If you're a single parent and something happens to you, who would make sure your kids are taken care of financially?
A parent passing away young is a situation that no one wants to think about. But it happened to me. My parents divorced when I was 5 years old, and 10 years later, my mother died of pancreatic cancer. She became ill so suddenly that she didn't have time to make many plans. She passed within 3 months of her diagnosis. Within those few months, I went from being a sophomore in my hometown high school, wanting to play on the football team that fall, and not having a care in the world, to learning how hard adult life could be. It was a learning experience—one I wish I didn't have to go through.
My mother had a will and life insurance. A portion of her assets passed into a custodial account that was held for me, and the rest was left to her parents, whom she trusted to take care of me financially. Unfortunately, her parents both died within a few years of her. Even though my mother was named a beneficiary of their wills and some of their assets should have passed to me, I never received that money. Greed can sometimes play into asset transfers at death and a few of my family members took advantage of their position.
Building a family
On my father's side, every generation has a military story. My father served in the Vietnam Era; his father served in the Army Air Force during World War II; my maternal grandfather was a soldier in World War II as well. I didn't think I wanted to go into the military after high school but after a couple of years of college, having been through so much, it was clear that I wasn't ready to be there. I needed more structure and discipline. I decided to do what everyone else in the family had done and enlisted in the Air Force.
I served 4 years on active duty, spending time in Sarajevo and other war-torn areas. I met my wife in the military and shortly after we married, our oldest son was born. My wife and I agreed that we didn't want one of us to be gone all the time. We decided to separate from active duty. I joined the Air National Guard part time, became an officer, and I started my civilian job at Fidelity, still deploying to Iraq and other spots during my tenure.
My wife and I married young, had many happy years together, and raised 2 terrific boys. But 6 years ago, it became clear that it was time for us to go our separate ways. My older son, now 26, was in college at the time and my younger one, now 21, was still in high school. After we separated, I essentially became a single parent—both boys primarily lived with me, and I handled all financial matters relating to the kids.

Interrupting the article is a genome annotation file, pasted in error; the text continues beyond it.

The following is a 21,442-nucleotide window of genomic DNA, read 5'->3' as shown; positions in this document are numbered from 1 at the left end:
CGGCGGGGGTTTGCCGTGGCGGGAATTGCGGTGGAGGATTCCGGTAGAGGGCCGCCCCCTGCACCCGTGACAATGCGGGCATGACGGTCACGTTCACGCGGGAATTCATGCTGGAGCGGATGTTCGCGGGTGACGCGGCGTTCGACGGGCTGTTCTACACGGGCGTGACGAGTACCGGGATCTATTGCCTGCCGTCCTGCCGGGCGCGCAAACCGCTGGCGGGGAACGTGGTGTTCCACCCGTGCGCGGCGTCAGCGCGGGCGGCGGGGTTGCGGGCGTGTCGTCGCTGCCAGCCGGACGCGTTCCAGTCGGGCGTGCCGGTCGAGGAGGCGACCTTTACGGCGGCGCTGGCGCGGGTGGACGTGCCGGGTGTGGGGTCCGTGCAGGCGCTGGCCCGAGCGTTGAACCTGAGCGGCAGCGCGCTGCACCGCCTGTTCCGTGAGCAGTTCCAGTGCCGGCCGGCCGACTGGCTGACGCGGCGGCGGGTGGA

So 3 decades after I lived through the nightmare of losing my primary caregiver as well as the inheritance that was intended for me, I found myself in the position of being solely responsible for making sure my own children had better protection.
Planning for the unthinkable
When a marriage ends, there's so much to deal with—the mental hurdle, the grief, trying to keep up with your day-to-day responsibilities, and figuring out how to rebuild. But it's very important to gather your financial information and take an inventory of all the assets as soon as possible. Usually, one spouse is much more involved in the finances. Knowing what you have is a key part of strategizing for a division of assets and ensuring protection for any minor children.
In my family, especially because of my job, I was very informed about our finances. As a single parent, I had to set up my estate plan so my sons would receive all my assets as intended—but since they're still in their 20s, not all at once. My boys are named as beneficiaries on all my financial accounts, some outright, some in trust until a certain age. I'm very open about these plans, and they know that as they grow up and start their own families, I may change those provisions in the future. My older son is named as my health care proxy, so he would make health care decisions on my behalf if I wasn't capable. My younger son, who has a good head for finances, is named power of attorney, so he would handle my accounts if I was incapacitated. My will also lists them as executors with succession clauses over time, which allows for changes based on the capacity or age of the primary executor.
I also want to make sure that my sons know exactly where to find everything they might need. I keep a folder right next to my desk that says: “The Estate Plan of Christopher Dodd” with the date it was last updated. I also have electronic copies for them to access if needed as well. Fidelity has an online estate planning tool that can help you gather key information and organize it into an easy-to-use format. I've included that document in my binder for the children.
I've dealt with many clients who avoid dealing with estate planning altogether. I tell them they absolutely need to take care of it right away. Frankly, I can get a little forceful about it. Start by adding beneficiaries to your accounts and creating a will. I learned early on that you can't live forever and that any of us could die tomorrow. Loss is an inevitable part of life but leaving your children or other loved ones without a safety net or direction doesn't have to be.
Estate planning: A get-started checklist
While every family situation is different, everyone needs an estate plan—including singles. At a minimum, a plan should include the documents below. An attorney can help you draft documents properly and determine what other estate planning solutions may be appropriate for your family.
- Last will and testament that includes a named executor for the estate and guardian for any minor children.
- Health care directive
- Power of attorney (POA)
- HIPAA release of medical information
- Personalized letters to use as a guide if there are any questions.
- Accounting of all assets, beneficiaries, and benefits (Social Security, pension, etc.) that may become available.